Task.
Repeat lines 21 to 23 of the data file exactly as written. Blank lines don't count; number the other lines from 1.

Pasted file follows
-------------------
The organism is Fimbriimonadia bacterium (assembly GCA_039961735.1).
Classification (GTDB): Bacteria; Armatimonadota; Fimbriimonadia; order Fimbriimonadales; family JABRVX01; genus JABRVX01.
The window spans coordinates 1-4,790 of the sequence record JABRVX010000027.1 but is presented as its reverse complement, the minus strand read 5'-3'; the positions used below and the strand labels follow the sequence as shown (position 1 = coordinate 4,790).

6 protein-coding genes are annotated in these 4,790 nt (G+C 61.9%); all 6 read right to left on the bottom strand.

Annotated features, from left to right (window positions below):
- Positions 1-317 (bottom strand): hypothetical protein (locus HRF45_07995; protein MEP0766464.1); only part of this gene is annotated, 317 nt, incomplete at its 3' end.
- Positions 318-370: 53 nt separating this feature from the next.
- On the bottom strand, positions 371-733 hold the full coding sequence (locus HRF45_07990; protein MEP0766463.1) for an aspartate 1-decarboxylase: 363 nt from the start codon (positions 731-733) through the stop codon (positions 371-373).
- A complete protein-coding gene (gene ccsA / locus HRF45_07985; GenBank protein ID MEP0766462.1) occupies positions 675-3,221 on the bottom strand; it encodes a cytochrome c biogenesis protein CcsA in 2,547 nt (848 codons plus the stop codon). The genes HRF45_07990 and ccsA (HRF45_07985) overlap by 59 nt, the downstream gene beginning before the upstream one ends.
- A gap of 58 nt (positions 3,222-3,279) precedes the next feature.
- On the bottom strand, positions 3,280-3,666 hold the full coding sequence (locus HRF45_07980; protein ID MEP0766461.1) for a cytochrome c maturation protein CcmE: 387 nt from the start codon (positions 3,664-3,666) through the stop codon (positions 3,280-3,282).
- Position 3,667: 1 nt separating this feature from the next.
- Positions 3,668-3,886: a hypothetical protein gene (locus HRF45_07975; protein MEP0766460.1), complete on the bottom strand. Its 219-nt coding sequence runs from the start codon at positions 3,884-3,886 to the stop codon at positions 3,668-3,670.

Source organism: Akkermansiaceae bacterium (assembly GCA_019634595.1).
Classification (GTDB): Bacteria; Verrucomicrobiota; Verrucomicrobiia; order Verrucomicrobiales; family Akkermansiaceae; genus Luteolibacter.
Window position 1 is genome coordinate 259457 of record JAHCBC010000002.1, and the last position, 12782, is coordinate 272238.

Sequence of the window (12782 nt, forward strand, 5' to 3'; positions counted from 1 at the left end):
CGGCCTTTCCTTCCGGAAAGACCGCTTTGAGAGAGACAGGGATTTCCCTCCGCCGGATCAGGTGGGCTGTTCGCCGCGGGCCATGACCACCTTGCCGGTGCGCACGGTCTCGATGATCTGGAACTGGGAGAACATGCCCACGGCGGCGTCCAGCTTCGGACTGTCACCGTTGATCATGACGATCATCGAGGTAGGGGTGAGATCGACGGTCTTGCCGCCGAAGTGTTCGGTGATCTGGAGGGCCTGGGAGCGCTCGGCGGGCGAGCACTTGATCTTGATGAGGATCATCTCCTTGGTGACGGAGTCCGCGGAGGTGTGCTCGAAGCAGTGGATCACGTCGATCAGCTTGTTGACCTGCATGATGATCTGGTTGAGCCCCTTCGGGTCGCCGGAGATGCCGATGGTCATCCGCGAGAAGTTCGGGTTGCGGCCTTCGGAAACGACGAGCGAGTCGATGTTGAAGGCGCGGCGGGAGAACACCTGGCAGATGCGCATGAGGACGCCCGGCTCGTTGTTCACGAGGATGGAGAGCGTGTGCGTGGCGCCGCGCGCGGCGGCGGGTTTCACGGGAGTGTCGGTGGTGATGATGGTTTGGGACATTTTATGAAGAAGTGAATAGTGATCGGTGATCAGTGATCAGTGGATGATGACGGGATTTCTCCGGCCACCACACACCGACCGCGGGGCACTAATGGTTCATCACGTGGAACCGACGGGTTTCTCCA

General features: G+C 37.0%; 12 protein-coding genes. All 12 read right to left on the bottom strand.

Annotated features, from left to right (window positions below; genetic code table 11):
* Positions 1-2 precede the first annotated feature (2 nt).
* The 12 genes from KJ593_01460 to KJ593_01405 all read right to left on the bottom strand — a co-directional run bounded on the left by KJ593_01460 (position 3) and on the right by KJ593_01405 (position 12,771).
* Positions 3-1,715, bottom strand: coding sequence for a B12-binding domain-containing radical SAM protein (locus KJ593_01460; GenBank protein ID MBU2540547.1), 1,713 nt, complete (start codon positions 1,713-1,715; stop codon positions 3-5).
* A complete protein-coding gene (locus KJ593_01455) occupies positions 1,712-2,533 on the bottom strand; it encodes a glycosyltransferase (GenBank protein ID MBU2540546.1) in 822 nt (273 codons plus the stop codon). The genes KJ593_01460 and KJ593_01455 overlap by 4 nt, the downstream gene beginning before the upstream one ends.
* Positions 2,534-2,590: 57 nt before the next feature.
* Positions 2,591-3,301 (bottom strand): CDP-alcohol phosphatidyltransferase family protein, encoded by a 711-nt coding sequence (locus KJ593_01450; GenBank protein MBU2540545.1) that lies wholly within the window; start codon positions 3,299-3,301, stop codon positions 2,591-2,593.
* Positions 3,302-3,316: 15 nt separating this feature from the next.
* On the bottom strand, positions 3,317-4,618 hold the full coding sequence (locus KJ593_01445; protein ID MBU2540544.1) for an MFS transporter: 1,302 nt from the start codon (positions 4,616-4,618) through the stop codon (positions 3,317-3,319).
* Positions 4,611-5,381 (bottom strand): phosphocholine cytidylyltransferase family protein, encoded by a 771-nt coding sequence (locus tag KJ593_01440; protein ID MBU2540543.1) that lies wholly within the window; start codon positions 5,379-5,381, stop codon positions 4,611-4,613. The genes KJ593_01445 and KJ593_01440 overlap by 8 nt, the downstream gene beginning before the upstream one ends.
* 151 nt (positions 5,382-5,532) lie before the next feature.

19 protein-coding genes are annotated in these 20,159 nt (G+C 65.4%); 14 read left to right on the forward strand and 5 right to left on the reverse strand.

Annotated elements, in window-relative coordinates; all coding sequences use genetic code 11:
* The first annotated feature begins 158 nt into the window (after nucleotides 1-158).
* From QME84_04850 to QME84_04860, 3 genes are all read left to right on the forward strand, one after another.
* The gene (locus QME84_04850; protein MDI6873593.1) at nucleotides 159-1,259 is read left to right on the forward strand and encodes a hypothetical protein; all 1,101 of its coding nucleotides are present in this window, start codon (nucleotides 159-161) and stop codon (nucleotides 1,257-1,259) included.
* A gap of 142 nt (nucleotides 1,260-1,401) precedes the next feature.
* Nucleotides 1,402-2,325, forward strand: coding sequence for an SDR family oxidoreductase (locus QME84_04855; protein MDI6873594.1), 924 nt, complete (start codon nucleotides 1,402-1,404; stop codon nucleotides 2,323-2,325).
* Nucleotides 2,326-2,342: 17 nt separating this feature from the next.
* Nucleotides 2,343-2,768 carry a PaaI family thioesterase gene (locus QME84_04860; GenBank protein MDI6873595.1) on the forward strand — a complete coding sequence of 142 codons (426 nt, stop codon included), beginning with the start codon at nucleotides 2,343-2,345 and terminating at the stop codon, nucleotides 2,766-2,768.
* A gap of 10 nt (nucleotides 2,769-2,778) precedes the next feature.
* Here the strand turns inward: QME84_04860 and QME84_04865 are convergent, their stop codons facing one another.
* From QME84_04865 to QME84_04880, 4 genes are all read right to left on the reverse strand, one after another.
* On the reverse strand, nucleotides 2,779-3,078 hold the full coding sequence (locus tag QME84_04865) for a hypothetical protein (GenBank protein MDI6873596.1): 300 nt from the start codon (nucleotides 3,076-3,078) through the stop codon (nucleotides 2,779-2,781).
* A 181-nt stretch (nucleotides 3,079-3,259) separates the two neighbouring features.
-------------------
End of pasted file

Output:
* Positions 1-2 precede the first annotated feature (2 nt).
* The 12 genes from KJ593_01460 to KJ593_01405 all read right to left on the bottom strand — a co-directional run bounded on the left by KJ593_01460 (position 3) and on the right by KJ593_01405 (position 12,771).
* Positions 3-1,715, bottom strand: coding sequence for a B12-binding domain-containing radical SAM protein (locus KJ593_01460; GenBank protein ID MBU2540547.1), 1,713 nt, complete (start codon positions 1,713-1,715; stop codon positions 3-5).